Program's adherence to national standards are recognized but these graze challenges are short handedly addressed. The progressive approach will fortify VSU's commitment to holistic education whilst also elevating the standing of the College of Veterinary Medicine to a well-deserved pedestal within the academic landscape. After all, the scrutiny of the CVM perceived by the institution should never be deemed to be a call for competition—should it prevail to understand that this is a clarion call for parity in acknowledgement.


VSU-CON: Facilities and Disposal


The College of Nursing’s “Small Room” where over 50 students or more listen for a lecture has insufficient light and ventilation, with veins from trees outside of the room reeking in the windows. The tiles crack as you step, and the comfort room is an irony to the nursing discipline as it might be the dirtiest restroom in the whole university. The “Skills Laboratory” besides the small room is also deteriorating and it is incredibly humid inside. The promised new departmental building, though anticipated, remains shrouded in uncertainty, leaving the current inadequacies unresolved. 


The waste disposal practices at VSU present significant challenges, including the absence of wet labs and inadequacies in disposing of syringes, residual medical tools, and hazardous waste. These deficiencies pose a potential threat, as past issues have indicated a slow response to proper garbage disposal around the campus. Urgent attention is required to establish comprehensive waste disposal systems, ensuring the safe and responsible management of medical-related materials and reducing environmental risks on campus.


Just recently, the Office of the President (OP) released an advisory about the university’s water supply. According to the advisory, the USHER reported that the water samples collected from the VSU's main water sources and its four connecting lines in both the upper and lower campuses failed its bacteriological tests after being submitted to the Eastern Visayas Medical Center, prompting the administration to advise consumers of its unsafe conditions and health repercussions if consumed with essential precautions such as boiling the water for 30 minutes ti eliminate harmful microbes and pathogens in the water. As we all know, water is a necessity when it comes to maintaining the cleanliness of medical facilities and also ensuring patient and health worker safety. With this in mind, VSU cannot fully guarantee the operational efficiency of proper sanitation and wash infrastructures that medical students may use in the future if contaminated water becomes one of its persisting problems. Cross-contamination and waterborne diseases may linger if the water source does not appeal to the absolute potableness and quality that medical schools in many parts of the world live up to.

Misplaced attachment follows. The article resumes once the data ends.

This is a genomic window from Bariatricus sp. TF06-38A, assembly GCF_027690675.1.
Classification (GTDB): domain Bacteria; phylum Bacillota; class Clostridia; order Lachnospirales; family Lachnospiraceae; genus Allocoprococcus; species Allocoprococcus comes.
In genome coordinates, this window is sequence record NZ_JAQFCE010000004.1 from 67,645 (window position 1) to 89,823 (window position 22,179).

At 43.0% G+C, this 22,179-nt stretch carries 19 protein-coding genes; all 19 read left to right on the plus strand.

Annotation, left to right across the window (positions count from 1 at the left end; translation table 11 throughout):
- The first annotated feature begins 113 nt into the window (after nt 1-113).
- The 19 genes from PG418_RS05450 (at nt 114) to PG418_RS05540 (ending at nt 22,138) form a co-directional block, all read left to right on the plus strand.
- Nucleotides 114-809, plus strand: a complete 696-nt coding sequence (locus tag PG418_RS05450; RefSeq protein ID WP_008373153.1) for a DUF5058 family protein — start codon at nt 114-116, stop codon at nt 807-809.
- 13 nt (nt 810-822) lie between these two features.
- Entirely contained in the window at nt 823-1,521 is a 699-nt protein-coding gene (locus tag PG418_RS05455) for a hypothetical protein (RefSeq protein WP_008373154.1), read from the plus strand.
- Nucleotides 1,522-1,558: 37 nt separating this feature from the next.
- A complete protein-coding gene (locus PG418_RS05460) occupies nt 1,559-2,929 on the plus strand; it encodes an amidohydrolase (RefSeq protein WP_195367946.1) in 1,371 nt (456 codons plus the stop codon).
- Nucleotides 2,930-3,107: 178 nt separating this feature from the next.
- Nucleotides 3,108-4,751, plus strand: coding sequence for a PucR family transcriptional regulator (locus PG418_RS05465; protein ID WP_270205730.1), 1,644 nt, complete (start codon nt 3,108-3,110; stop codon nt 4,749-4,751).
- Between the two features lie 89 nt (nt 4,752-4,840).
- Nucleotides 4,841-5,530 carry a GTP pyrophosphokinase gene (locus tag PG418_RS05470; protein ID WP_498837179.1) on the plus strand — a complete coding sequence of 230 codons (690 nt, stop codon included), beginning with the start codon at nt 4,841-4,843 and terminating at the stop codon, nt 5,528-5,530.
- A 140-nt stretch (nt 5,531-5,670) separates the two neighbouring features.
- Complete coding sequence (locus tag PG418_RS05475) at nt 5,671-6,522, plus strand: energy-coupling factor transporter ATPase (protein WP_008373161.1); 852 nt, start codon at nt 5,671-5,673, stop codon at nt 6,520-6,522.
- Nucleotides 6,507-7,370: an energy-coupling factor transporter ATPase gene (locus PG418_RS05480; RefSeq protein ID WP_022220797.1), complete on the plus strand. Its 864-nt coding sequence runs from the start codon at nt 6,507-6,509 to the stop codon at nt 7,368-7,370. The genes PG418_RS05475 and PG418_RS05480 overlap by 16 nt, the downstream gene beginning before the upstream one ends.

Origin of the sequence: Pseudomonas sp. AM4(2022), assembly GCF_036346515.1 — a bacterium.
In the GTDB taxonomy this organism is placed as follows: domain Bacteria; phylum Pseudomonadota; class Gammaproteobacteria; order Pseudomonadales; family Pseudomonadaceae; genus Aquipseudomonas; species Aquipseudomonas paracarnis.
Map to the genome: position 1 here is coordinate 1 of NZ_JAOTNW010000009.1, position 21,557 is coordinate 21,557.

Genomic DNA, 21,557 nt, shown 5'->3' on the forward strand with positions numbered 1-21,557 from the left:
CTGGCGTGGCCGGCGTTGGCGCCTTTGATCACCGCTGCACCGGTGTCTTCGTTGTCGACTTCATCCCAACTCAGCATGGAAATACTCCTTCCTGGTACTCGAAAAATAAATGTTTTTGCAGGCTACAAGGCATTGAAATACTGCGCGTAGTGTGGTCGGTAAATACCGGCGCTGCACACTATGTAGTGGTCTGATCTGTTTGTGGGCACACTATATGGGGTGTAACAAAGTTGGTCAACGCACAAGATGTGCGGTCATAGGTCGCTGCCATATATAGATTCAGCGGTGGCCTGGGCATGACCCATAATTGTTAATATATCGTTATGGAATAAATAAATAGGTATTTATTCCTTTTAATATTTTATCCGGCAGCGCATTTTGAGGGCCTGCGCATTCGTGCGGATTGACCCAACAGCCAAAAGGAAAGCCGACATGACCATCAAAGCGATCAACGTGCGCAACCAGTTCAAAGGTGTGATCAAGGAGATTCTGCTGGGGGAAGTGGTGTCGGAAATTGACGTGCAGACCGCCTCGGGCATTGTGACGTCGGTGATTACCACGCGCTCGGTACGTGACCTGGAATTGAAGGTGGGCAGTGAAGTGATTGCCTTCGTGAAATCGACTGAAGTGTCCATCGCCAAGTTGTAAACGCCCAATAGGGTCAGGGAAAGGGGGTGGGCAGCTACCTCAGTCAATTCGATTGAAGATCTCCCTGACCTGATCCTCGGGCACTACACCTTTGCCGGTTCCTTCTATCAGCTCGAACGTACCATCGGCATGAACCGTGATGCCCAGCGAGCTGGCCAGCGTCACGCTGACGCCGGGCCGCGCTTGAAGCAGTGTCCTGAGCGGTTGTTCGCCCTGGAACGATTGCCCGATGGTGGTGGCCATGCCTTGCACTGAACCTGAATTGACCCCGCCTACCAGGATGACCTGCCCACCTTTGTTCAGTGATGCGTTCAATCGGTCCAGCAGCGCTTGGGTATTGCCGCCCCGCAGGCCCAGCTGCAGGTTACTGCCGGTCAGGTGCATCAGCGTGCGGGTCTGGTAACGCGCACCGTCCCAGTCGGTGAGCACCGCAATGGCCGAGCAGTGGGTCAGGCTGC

The Future of Medicine in VSU


Amidst the excitement surrounding the imminent establishment of the College of Medicine, it is imperative to adopt a holistic and critical perspective. The need for doctors in the city is undeniable, but a deeper examination of the current state of affairs within VSU is essential as well. 


In navigating this transformative journey, VSU finds itself at a crossroads. The establishment of the College of Medicine symbolizes progress, but the shadows cast by the challenges faced by the College of Nursing and Doctor of Veterinary Medicine necessitate not just attention but urgent and assertive action. The success of the new venture is intertwined with the university's ability not only to expand but also to fortify its existing academic programs.


The journey is fraught with challenges, but it is in addressing these challenges that the true mettle of an institution is revealed, and its legacy secured for generations to come. The seeds planted today must not merely blossom; they must flourish into a garden of success that stands as a testament to the enduring spirit of a university that dared to dream big and act boldly.


Timeline and Updates on the Establishment of the College of Medicine:


Article from VSU website; Post from Cong. Carl Cari, Representative of 5th District of Leyte


Post from VSU Pres. Edgardo E. Tulin, benchmarking visit in WVSU


Post from VSU Pres. Edgardo E. Tulin, benchmarking visit in CNU and VSMMC


Post from UPM, benchmarking in UPM College of Medicine


Article from VSU website, Senate approves VSU College of Medicine